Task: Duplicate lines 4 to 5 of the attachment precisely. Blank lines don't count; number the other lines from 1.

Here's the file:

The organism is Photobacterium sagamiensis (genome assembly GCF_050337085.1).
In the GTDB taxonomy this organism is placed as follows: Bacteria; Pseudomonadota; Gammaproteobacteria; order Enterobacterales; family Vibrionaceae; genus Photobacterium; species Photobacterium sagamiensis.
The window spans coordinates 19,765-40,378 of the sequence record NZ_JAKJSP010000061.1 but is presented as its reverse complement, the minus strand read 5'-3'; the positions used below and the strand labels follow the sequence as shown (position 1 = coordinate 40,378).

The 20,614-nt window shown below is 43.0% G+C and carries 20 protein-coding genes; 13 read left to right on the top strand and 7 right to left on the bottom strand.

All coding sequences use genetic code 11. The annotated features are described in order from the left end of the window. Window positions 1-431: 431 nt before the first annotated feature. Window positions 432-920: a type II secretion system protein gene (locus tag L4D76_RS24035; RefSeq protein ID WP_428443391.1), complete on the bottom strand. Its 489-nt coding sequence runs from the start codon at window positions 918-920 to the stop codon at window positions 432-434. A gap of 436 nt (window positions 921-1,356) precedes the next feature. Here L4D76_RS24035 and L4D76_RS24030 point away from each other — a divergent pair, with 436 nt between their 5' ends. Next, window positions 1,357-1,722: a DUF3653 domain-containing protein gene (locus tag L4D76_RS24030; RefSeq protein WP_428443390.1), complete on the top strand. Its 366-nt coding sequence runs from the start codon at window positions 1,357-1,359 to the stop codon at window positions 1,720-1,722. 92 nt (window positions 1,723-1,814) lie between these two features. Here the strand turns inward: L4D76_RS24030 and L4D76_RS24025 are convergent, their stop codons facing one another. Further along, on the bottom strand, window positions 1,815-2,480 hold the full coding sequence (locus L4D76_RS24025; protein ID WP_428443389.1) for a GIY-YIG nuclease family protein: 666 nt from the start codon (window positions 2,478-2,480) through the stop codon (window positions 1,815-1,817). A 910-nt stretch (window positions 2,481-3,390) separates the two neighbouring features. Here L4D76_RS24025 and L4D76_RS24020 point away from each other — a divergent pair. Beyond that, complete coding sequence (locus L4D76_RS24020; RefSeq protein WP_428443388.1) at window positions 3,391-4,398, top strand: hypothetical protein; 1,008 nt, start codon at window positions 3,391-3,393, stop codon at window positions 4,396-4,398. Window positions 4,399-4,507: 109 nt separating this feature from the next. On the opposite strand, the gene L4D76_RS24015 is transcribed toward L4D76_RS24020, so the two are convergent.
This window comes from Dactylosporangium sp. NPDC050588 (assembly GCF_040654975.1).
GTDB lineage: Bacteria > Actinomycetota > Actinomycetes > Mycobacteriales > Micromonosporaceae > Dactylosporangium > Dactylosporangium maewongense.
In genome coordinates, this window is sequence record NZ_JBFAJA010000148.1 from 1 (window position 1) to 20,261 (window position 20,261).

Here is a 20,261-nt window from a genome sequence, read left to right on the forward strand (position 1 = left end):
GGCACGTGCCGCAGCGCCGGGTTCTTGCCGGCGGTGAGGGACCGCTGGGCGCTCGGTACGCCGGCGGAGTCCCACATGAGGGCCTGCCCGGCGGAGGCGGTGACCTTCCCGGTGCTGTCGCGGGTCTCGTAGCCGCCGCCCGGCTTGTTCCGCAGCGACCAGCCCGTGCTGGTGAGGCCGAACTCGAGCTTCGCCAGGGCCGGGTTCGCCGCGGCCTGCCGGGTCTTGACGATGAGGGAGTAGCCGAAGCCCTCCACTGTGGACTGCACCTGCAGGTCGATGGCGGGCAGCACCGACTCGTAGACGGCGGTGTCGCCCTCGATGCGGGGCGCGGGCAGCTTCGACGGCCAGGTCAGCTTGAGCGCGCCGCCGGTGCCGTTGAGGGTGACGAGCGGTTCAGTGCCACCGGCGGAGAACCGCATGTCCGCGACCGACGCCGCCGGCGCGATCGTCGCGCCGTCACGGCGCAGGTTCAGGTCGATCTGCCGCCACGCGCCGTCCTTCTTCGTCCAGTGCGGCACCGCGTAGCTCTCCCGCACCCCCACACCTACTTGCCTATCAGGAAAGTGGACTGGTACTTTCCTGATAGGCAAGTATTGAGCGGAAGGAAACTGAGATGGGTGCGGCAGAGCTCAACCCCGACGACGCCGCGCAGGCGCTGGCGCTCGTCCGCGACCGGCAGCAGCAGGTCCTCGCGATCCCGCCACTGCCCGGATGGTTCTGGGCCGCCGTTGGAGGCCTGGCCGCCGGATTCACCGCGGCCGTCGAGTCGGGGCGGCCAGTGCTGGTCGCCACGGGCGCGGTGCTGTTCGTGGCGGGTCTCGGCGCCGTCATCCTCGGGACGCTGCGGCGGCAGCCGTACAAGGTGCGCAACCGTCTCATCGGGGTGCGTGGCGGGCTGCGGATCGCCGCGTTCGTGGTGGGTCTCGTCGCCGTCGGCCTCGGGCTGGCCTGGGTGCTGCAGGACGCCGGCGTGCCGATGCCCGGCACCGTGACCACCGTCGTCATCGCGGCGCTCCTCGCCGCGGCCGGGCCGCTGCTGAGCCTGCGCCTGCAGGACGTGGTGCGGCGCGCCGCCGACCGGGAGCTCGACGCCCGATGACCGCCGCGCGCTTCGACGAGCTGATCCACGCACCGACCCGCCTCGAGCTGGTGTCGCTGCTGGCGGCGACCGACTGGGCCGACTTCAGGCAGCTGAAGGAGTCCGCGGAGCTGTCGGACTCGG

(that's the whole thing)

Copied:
The 20,614-nt window shown below is 43.0% G+C and carries 20 protein-coding genes; 13 read left to right on the top strand and 7 right to left on the bottom strand.

All coding sequences use genetic code 11. The annotated features are described in order from the left end of the window. Window positions 1-431: 431 nt before the first annotated feature. Window positions 432-920: a type II secretion system protein gene (locus tag L4D76_RS24035; RefSeq protein ID WP_428443391.1), complete on the bottom strand. Its 489-nt coding sequence runs from the start codon at window positions 918-920 to the stop codon at window positions 432-434. A gap of 436 nt (window positions 921-1,356) precedes the next feature. Here L4D76_RS24035 and L4D76_RS24030 point away from each other — a divergent pair, with 436 nt between their 5' ends. Next, window positions 1,357-1,722: a DUF3653 domain-containing protein gene (locus tag L4D76_RS24030; RefSeq protein WP_428443390.1), complete on the top strand. Its 366-nt coding sequence runs from the start codon at window positions 1,357-1,359 to the stop codon at window positions 1,720-1,722. 92 nt (window positions 1,723-1,814) lie between these two features. Here the strand turns inward: L4D76_RS24030 and L4D76_RS24025 are convergent, their stop codons facing one another. Further along, on the bottom strand, window positions 1,815-2,480 hold the full coding sequence (locus L4D76_RS24025; protein ID WP_428443389.1) for a GIY-YIG nuclease family protein: 666 nt from the start codon (window positions 2,478-2,480) through the stop codon (window positions 1,815-1,817). A 910-nt stretch (window positions 2,481-3,390) separates the two neighbouring features. Here L4D76_RS24025 and L4D76_RS24020 point away from each other — a divergent pair. Beyond that, complete coding sequence (locus L4D76_RS24020; RefSeq protein WP_428443388.1) at window positions 3,391-4,398, top strand: hypothetical protein; 1,008 nt, start codon at window positions 3,391-3,393, stop codon at window positions 4,396-4,398. Window positions 4,399-4,507: 109 nt separating this feature from the next. On the opposite strand, the gene L4D76_RS24015 is transcribed toward L4D76_RS24020, so the two are convergent.